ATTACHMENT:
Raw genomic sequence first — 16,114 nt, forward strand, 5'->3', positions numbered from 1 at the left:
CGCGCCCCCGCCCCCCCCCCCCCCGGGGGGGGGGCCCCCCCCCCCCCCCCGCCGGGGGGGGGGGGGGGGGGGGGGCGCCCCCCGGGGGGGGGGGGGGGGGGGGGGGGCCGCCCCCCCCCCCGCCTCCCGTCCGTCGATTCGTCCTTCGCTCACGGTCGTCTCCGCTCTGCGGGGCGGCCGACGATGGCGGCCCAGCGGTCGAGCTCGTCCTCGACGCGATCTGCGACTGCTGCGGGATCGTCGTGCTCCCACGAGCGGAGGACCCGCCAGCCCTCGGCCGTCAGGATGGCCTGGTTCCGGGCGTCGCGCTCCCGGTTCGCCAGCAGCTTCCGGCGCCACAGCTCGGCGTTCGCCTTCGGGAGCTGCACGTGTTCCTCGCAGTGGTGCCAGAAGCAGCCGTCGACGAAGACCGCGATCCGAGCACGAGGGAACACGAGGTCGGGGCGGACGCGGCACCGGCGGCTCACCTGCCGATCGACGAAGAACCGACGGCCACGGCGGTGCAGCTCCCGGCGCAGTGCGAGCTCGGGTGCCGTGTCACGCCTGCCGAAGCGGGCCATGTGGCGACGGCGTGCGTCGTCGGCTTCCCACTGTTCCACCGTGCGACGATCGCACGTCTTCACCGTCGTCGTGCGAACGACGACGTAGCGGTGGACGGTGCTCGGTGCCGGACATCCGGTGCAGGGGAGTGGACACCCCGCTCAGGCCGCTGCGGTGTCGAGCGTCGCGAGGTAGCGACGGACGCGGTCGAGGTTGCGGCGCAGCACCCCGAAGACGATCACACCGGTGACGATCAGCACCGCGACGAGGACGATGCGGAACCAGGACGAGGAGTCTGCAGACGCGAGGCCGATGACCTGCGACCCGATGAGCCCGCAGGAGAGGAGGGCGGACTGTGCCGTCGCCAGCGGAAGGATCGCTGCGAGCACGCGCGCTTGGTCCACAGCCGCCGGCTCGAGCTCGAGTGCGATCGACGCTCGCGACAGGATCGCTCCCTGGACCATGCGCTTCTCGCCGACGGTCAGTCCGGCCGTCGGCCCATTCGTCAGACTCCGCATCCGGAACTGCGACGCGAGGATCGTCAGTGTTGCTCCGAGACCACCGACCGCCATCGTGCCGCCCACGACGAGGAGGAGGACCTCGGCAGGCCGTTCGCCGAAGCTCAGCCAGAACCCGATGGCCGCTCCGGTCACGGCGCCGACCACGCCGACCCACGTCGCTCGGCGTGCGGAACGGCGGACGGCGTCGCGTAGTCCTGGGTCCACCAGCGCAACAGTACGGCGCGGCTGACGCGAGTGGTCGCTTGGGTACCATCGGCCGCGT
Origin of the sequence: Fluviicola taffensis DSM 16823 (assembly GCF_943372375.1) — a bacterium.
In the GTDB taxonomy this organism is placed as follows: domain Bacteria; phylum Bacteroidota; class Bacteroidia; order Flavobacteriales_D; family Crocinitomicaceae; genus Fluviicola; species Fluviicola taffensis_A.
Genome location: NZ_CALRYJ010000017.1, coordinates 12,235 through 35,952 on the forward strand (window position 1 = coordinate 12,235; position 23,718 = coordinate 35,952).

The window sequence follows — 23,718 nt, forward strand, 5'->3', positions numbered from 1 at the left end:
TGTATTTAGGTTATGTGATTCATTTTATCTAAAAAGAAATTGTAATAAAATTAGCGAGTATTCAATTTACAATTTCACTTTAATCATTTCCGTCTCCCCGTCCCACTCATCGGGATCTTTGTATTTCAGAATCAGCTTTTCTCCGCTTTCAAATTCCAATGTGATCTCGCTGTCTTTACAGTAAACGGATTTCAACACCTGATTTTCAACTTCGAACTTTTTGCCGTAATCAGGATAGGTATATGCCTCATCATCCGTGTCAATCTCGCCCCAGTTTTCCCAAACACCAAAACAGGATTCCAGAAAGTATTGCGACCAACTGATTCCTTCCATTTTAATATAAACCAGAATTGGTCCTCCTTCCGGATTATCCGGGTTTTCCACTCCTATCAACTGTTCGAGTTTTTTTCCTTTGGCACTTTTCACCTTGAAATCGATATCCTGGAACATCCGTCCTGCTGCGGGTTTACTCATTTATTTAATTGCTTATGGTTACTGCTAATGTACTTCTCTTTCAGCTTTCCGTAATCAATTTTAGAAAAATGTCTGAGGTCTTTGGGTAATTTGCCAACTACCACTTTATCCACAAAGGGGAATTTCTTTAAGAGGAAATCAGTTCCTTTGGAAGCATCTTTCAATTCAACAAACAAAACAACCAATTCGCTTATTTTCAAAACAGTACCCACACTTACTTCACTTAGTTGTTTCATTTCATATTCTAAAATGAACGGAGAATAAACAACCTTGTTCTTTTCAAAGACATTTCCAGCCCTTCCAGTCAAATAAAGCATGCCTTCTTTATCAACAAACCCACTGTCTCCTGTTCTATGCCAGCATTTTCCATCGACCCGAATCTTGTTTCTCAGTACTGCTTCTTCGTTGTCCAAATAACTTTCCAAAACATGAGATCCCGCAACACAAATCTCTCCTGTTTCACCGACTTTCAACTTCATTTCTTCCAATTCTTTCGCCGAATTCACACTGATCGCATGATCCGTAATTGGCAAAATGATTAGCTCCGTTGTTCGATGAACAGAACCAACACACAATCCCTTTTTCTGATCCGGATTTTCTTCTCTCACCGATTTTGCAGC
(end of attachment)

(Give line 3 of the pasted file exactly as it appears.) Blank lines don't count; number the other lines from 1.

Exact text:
Origin of the sequence: Fluviicola taffensis DSM 16823 (assembly GCF_943372375.1) — a bacterium.